Come the 15th century, the Malay Kingdom of Melecca was a celebrated and powerful force, strengthened by Islam and a politically savvy leader, Parameswara. He was the son-in-law of the Raja of Majapahit and the son of Raja Sailendra of Palembang. Parameswara had also served as the governor of Palembang and of Temasik (Singapore). Melacca grew to be an internationally recognized port city.
The Portuguese came to colonize Malaysia, which at the time was known mainly as Melacca. They were unable to make contact the first time an emissary was sent, but the second delegation sent by King of Portugal to foster relations was intercepted. Some got away and others were captured. Hearing this, the King sent his armada which attacked the Malaccan fleet. The Malaccans put up a resistance but were overtaken. Melacca became a Portuguese colony and the Sultan fled to Johor to found the Johor Sultanate. Portuguese rule lasted from 1511-1641.
The Dutch were the next to colonize Melacca in 1641. After aligning themselves with local allies in Johor, the Dutch were finally able to drive the Portuguese out of Melacca. In return for their help, the Dutch agreed not to seek territory or wage war with Malay kingdoms. Melacca was ceasing to become an important port as Jakarta was increasingly used by the Dutch. Their rule of Melacca lasted until about 1825, with a period of British rule during the Napoleonic wars. Some replicas of Dutch buildings were featured in the museum.
The British came next to colonize in the area. They had been in Penang in northern Malaysia since 1785. In 1784, the British East Indian Company had insisted that the Sultan Abdullah of Kedah had over Penang, another port city. He refused until 1785 when there were threats from neighbouring Siam and Burma. In exchange for protection, the Sultan offered Penang to the East Indian Company. The company accepted the offer but refused to offer any protection in a vague and obscure way. When British rule was declared in Penang, the Sultan learned the truth and prepared his fleet for attack. The British attacked first and conquered Penang. By 1825, they also had Melacca from the Dutch and were in Singapore as well with the rights to build bases and plants as well as use land they didn't own.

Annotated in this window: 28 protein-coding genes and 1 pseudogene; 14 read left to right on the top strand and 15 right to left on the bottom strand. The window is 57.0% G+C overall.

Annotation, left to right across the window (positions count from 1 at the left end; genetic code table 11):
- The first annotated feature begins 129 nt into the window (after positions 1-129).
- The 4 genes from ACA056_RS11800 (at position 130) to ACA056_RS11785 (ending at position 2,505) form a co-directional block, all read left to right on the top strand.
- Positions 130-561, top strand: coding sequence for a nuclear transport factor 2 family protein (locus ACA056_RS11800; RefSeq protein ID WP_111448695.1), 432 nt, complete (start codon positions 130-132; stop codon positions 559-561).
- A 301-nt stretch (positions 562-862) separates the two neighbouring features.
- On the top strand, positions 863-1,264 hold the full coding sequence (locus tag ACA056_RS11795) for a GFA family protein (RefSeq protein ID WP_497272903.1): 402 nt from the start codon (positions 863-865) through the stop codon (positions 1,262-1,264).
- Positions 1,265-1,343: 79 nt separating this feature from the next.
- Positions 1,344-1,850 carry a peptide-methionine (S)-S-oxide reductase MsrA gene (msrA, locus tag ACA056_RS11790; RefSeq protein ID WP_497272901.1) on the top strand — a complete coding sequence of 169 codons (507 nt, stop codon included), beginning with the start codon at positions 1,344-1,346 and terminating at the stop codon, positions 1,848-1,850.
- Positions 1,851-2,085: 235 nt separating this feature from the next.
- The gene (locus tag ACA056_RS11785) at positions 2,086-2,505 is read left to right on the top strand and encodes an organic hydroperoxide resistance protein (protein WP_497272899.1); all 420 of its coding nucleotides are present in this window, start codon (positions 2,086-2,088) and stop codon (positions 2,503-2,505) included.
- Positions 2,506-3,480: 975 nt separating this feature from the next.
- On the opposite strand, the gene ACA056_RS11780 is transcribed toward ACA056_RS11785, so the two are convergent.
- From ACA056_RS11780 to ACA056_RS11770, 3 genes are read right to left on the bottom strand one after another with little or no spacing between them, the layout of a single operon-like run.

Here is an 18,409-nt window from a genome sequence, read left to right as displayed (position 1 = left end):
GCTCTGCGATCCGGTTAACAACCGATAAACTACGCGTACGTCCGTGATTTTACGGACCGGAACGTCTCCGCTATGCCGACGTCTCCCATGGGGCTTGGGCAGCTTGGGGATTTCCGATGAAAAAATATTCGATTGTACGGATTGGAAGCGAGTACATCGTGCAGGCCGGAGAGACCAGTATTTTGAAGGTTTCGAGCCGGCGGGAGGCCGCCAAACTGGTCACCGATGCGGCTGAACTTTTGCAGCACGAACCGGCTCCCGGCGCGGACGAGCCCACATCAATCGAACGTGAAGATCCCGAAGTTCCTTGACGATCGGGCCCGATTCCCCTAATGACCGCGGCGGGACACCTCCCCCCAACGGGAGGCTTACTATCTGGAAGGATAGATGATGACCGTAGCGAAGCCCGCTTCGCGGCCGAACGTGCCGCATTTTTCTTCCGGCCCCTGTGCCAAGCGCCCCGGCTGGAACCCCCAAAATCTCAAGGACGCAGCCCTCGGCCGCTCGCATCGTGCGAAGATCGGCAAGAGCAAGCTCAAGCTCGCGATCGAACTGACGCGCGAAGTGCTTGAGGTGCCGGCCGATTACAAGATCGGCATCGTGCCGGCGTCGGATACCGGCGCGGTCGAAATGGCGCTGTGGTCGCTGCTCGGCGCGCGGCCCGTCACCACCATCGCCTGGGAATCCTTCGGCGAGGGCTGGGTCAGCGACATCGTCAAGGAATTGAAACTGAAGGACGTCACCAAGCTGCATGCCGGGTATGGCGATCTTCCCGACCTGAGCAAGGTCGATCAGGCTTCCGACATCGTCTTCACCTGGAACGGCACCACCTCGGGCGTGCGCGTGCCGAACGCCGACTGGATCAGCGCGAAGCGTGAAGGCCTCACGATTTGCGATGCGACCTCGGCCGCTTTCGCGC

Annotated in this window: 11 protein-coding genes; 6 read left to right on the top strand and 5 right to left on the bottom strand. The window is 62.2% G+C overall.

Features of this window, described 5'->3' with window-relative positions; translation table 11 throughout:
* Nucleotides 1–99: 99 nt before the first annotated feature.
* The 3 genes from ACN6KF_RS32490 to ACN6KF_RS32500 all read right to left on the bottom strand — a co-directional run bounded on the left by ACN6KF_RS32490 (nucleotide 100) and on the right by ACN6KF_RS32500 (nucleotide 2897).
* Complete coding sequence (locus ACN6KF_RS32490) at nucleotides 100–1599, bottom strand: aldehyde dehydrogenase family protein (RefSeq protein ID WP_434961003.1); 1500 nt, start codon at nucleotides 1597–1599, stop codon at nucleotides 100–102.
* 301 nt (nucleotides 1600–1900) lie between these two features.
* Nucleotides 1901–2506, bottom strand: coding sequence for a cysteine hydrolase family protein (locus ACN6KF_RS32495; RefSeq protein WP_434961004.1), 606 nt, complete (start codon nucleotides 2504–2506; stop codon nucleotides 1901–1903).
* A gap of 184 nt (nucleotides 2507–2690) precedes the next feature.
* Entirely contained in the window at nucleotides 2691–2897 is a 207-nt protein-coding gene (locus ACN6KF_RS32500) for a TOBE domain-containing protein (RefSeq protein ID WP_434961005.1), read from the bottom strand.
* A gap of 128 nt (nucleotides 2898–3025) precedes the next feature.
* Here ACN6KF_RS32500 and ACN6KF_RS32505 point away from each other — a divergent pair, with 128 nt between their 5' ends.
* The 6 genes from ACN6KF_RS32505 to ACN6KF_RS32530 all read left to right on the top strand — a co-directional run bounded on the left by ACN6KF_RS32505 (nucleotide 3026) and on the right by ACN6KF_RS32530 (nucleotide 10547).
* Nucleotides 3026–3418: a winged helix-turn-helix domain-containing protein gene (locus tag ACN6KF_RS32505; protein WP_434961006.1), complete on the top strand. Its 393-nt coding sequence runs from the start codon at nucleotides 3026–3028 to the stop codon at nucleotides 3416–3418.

Occupation wasn't over as the Japanese came in to occupy Malaysia during the Second World War. Post-War, the British created the Federation of Malaya, unifying several British territories in the country including Sabah and Sarawak on the island of Borneo. Negotiations included a guarantee of rights for Malays including the position of Sultan and a colonial government. These actions upset the Communist Party, formed of mainly Chinese members, as they had wanted a communist Malaya. The Party started a guerrilla insurgency and a state of emergency was declared by the government June 18, 1948. The British government began unpopular efforts to contain the situation including the formation of 'New Villages' where the rural Chinese community was sent to live in an effort to deny rebels food and manpower. In the 1950s, the British government began to listen and resolve grievances by holding local elections and creating village counsels. Many Chinese people were granted citizenship which decreased support for the insurgency. The rebels grew more isolated and finally in 1960, the emergency was declared over.
During the emergency period, in 1957, the Malay people could cry out 'Merdeka' or freedom as they achieved independence. By 1963, Malaysia was formed, a culturally diverse nation. The citizens included Malay, Chinese, and Indians among others who had some mixed race (including European) backgrounds. People had also come from the Middle East, if our lunch and the many other Middle Eastern restaurants had been any indicator. On display were some of the documents and declarations including original copy of the letter of Proclamation of His Majesty the Yang di-Pertuan Agong to the 14 heads of state of Malaysia.
Outside, we raided the vending machine to try out some of the local pop. Ryan tried Kickapoo Joy Juice, a lime soda, and I had a Frost root beer. Both were quite good.
Our walk continued past the KTM building, another of Hubbard's creations built in 1917 with similar influences to the railway stations. Moorish architecture reflecting 13th and 14th century Ottoman and Moghul style was mixed with Gothic and ancient Greek designs of the 14th century. Today, the building served as the railway administration building. The many large arches and arched windows showed the Gothic influence. The domes atop the building displayed its Greek design typical of the 14th century as well as link to domes found on mosques. The Moorish style of the building came to the British empire, and subsequently Malaysia based on influences from British India. The KTM building was across from the train station.
There's more to come about our busy day in Malaysia, including the Petronas Towers, KL Tower and Islamic Arts Museum, but I thought I'd split it here since it's a lot of information to take in. The links are included as my sources and they also have more detailed information if you're interested. Thanks for reading.